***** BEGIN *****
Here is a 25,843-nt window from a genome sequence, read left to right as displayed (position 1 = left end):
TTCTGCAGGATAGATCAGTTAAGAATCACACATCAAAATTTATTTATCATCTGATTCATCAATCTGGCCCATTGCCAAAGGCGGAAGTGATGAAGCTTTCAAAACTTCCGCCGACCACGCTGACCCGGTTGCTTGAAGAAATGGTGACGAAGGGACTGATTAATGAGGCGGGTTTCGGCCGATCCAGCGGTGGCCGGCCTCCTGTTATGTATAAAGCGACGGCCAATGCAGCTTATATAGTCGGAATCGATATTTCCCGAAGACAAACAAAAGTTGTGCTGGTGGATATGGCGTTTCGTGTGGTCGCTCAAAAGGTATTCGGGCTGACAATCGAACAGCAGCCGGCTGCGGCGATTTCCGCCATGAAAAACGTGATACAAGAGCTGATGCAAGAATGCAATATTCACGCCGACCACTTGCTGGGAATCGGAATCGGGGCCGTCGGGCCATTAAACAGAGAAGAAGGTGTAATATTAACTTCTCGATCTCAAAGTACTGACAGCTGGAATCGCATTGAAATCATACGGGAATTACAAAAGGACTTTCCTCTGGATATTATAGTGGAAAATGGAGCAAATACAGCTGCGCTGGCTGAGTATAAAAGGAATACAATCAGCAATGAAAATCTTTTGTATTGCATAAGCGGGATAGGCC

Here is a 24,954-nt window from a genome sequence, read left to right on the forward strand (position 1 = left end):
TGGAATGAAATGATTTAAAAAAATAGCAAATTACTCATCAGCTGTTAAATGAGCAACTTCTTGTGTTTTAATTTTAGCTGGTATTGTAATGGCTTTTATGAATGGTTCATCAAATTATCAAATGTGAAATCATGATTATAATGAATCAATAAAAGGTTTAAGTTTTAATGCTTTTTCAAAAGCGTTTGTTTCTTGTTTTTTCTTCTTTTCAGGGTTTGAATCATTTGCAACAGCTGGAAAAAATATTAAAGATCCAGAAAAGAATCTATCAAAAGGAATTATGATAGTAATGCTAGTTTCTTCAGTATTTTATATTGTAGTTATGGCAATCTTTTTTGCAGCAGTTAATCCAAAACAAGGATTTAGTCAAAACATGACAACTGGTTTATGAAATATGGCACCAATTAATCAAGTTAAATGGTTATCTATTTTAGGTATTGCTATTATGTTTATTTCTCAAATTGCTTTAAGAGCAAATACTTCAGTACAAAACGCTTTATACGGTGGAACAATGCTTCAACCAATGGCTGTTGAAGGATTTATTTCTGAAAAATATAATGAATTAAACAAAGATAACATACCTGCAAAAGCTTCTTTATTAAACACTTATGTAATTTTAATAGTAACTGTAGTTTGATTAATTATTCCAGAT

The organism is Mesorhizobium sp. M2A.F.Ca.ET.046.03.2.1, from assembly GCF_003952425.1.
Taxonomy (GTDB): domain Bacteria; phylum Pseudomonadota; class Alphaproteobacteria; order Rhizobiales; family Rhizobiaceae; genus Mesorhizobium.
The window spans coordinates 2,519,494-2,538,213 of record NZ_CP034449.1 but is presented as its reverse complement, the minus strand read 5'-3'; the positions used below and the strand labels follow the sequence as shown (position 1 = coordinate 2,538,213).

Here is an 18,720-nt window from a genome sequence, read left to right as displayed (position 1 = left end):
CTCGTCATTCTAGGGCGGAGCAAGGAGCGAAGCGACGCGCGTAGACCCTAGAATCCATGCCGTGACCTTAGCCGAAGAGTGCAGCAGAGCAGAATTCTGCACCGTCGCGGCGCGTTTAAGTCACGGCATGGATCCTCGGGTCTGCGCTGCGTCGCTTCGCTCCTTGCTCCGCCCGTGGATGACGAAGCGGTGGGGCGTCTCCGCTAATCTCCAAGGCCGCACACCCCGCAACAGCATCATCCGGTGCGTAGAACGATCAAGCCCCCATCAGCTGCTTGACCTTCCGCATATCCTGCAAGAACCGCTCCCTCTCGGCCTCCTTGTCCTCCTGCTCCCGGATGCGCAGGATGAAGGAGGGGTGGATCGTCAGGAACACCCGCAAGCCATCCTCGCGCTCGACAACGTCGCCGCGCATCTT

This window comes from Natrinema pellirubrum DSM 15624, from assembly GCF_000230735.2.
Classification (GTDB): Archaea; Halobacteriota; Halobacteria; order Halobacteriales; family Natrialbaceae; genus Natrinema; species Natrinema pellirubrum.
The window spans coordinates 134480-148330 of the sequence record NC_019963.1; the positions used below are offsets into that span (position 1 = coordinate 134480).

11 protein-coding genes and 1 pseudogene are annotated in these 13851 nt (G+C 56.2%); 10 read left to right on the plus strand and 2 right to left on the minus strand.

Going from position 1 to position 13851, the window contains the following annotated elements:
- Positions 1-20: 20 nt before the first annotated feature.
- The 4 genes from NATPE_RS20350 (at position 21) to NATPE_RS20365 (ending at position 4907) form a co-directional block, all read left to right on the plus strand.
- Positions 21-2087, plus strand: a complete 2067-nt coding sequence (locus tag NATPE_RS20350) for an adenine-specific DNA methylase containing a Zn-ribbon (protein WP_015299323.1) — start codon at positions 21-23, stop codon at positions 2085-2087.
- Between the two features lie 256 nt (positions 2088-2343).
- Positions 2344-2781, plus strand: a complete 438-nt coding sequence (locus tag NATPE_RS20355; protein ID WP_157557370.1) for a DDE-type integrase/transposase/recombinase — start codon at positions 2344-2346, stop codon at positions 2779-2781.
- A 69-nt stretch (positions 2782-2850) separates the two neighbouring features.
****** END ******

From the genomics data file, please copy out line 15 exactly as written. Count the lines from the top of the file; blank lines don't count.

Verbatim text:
- Positions 1-20: 20 nt before the first annotated feature.